News & Events

Passion never rests: Fethya Ibrahim’s journey through mechanical engineering

By Chelsea Yates
January 10, 2017

First in her family to attend college, senior Fethya Ibrahim is making the most of her time at the UW.

ME student Fethya Ibrahim
ME senior Fethya Ibrahim in the Machine Shop. Photo credit: Mark Stone / University of Washington.

Fethya has been a research assistant in ME’s Cell Biomechanics lab, a 2015-16 McNair Scholar, and she has held multiple mechanical engineering internships at Physio-Control, Inc. Since 2013, she has worked as a tutor in the Engineering Academic Center, and this year she is serving as President of the UW Chapter of the National Society of Black Engineers.

We recently sat down with Fethya to talk about her involvement and volunteerism on and off campus and why — thanks in part to her experiences in ME’s Machine Shop — she decided to pursue a degree in ME.

ME: Why did you decide to attend UW and study ME?
FI: The “Why UW?” part is easy! In the sixth grade, my teacher arranged a class field trip to the UW. As soon as I stepped on campus, I knew I wanted to come to school here. Being at the UW has been a pretty big deal for me; I’m the first in my family to attend college, and I feel very lucky to have the opportunity to do so.

But the “Why study ME?” part is a little more complicated. I loved math and science, so engineering made perfect sense. I explored a few programs before settling into mechanical engineering. The turning point happened the summer I worked in Nathan Sniadecki's Cell Biomechanics lab. The design and prototyping work I did there — along with the encouragement I received from Professor Sniadecki — is what helped me decide that ME was what I wanted to do. But I wasn’t sure that I’d succeed in the department. One class in particular that I was extremely hesitant about was ME 355, “Introduction to Manufacturing Processes.” It’s a very “hands on” class that involves learning how to use all of the major machines in the Machine Shop, and every ME student has to take it to graduate.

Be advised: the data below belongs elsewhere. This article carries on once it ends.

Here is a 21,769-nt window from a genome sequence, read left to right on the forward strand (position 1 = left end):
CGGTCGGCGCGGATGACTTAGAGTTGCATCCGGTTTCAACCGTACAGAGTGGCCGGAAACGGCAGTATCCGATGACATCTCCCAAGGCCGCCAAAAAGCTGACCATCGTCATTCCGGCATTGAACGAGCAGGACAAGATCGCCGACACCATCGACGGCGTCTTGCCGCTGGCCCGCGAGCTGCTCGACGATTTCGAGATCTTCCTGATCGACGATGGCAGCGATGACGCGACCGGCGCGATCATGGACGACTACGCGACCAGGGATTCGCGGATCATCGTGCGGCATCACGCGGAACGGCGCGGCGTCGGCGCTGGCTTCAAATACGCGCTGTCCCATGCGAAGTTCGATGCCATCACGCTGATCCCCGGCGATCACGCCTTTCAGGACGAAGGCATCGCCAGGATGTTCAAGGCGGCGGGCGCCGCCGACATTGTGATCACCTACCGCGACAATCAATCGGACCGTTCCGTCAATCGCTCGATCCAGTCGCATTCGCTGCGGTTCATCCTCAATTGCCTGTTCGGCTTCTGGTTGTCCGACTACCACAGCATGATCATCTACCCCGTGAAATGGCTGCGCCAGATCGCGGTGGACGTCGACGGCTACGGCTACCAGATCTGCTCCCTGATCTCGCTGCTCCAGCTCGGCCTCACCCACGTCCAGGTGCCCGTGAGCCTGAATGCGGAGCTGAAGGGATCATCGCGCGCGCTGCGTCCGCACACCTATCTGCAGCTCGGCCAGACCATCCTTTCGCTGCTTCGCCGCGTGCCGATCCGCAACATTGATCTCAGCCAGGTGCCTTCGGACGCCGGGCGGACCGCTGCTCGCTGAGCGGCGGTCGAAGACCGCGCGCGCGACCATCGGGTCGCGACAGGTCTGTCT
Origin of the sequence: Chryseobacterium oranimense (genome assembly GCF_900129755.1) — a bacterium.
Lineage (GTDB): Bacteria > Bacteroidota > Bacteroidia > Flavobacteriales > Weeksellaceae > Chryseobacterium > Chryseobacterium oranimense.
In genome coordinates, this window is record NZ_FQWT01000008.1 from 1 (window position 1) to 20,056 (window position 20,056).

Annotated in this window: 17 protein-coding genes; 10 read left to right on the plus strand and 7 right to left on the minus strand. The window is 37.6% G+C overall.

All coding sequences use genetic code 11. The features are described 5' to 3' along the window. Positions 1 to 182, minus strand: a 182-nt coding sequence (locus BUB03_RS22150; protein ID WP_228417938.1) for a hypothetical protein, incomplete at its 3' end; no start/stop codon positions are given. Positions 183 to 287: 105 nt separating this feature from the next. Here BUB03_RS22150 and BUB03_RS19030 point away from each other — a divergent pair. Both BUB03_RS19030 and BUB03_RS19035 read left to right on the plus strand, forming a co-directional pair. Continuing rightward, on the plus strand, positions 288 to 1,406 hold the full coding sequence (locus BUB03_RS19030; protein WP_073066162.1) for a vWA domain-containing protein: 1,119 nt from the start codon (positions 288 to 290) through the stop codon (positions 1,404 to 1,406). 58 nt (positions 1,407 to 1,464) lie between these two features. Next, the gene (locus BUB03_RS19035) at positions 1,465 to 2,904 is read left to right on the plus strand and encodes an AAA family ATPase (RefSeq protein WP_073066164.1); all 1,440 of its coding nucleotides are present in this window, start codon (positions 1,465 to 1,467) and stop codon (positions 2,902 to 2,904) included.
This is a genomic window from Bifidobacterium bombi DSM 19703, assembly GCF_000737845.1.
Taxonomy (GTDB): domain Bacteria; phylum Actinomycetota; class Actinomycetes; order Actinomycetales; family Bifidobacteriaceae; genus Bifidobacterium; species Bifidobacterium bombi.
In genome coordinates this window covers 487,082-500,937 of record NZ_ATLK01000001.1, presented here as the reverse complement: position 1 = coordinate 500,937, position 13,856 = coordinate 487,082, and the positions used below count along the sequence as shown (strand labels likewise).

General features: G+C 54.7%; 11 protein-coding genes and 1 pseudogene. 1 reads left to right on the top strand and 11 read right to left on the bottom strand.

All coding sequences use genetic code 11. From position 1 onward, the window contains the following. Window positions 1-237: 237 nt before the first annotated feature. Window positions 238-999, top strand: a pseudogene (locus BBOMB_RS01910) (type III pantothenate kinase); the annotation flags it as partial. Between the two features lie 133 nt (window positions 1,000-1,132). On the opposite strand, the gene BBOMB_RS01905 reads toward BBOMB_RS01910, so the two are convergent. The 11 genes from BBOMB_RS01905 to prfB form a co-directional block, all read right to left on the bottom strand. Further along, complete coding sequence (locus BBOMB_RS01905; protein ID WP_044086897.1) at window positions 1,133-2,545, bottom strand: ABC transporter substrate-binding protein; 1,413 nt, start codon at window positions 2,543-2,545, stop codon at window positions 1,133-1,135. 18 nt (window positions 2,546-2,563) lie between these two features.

Fethya Ibrahim operating a machine Photo credit: Mark Stone / University of Washington.

ME: Tell us more about your experience in the Machine Shop.
FI: I was incredibly nervous — I found the Shop to be an intimidating space. I had no prior experience with hand tools, let alone machinery. And all of the equipment seemed to be designed and built for users who were taller than me, with bigger hands than mine, and certainly more upper body strength. I wanted to do well in the Shop but feared it just wasn’t for me. I was also worried that my attire would present a safety concern and that I wouldn’t be able to use the machinery and would fail the class.

ME: So what happened?
FI: I met Eamon and Reggie, the Shop instructors. And suddenly the Shop became a very different space — full of possibility, and fun! The instructors made sure everyone in class knew how to safely use the equipment. They worked with me to ensure that my clothing would not present a safety issue (I wear a jacket or my favorite UW sweatshirt over my dress to keep my scarf, sleeves and fabric draping tucked in and tight). And then they encouraged me to, well, just start machining.

Over time, I became more comfortable with tooling and machining. I discovered that I really liked to operate the lathe. The amount of work it can do is incredible — shaping, cutting, polishing, finishing. Once I found my rhythm for running it, the lathe began to feel quite intuitive.